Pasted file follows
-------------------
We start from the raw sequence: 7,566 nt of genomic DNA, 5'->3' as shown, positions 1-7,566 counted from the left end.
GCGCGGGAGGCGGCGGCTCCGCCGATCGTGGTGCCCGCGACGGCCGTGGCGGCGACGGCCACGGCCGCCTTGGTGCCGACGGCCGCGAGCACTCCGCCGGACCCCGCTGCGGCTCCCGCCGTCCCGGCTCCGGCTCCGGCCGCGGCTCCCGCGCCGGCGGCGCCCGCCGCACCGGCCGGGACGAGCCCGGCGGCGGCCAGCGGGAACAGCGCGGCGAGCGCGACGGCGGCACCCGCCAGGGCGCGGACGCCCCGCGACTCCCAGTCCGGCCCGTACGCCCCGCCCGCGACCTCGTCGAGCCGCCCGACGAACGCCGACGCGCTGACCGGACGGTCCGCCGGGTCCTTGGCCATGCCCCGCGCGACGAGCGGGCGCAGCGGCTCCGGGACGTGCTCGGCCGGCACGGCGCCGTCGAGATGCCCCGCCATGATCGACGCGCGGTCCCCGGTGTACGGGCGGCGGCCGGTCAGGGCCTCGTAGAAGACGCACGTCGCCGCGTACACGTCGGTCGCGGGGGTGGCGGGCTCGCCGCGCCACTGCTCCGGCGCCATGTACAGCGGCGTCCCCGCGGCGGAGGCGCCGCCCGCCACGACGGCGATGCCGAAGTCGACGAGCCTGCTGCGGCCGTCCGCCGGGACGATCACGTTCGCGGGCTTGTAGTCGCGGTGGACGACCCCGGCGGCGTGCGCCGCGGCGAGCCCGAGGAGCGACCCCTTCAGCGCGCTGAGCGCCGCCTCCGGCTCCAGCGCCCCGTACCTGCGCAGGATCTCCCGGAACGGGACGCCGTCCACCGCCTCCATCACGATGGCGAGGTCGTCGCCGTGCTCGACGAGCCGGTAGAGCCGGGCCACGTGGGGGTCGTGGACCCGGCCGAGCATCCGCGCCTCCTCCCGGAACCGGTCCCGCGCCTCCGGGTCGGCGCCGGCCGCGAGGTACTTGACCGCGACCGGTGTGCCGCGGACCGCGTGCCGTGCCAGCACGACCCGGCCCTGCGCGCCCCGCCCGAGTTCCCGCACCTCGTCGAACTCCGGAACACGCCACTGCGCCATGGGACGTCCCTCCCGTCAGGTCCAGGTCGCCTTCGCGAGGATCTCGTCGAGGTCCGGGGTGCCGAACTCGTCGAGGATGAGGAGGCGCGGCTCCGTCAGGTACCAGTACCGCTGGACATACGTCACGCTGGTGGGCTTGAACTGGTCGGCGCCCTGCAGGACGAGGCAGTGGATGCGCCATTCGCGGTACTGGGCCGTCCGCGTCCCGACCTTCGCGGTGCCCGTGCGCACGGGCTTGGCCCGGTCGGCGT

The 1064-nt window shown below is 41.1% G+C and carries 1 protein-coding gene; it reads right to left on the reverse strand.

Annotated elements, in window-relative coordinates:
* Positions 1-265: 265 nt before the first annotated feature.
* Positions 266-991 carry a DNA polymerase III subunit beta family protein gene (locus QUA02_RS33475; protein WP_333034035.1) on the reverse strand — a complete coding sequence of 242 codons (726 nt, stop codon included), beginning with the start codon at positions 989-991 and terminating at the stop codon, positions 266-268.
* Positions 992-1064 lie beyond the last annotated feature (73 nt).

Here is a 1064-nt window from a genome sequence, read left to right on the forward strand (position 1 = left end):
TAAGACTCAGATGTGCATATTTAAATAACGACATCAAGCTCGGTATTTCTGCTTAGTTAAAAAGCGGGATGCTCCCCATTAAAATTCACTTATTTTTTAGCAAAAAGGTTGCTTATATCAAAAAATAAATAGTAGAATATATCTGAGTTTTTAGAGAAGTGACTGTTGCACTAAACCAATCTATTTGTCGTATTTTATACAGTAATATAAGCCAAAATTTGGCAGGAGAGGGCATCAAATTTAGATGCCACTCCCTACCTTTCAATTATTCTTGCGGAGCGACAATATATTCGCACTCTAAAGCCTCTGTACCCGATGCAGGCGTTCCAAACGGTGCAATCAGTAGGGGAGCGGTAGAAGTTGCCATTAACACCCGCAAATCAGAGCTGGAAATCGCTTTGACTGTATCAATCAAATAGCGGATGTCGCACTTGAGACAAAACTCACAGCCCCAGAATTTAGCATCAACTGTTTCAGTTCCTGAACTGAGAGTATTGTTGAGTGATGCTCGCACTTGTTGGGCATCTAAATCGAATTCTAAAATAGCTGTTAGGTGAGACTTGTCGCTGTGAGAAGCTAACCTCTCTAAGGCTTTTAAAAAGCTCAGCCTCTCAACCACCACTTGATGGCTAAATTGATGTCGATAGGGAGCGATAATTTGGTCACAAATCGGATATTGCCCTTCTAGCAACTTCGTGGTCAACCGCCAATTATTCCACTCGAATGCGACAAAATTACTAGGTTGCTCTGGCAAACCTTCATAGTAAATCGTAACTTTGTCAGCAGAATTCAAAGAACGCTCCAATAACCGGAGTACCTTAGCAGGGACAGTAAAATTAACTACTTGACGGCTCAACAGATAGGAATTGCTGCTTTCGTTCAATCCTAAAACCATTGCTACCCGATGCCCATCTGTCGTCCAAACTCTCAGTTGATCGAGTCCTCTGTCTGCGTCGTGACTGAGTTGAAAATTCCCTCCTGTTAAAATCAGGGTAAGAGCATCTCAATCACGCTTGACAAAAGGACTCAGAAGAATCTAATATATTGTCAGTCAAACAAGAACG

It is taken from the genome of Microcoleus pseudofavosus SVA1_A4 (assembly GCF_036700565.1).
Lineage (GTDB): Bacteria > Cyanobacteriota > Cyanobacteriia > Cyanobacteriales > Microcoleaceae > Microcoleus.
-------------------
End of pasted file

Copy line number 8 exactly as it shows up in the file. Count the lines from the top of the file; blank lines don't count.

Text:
Here is a 1064-nt window from a genome sequence, read left to right on the forward strand (position 1 = left end):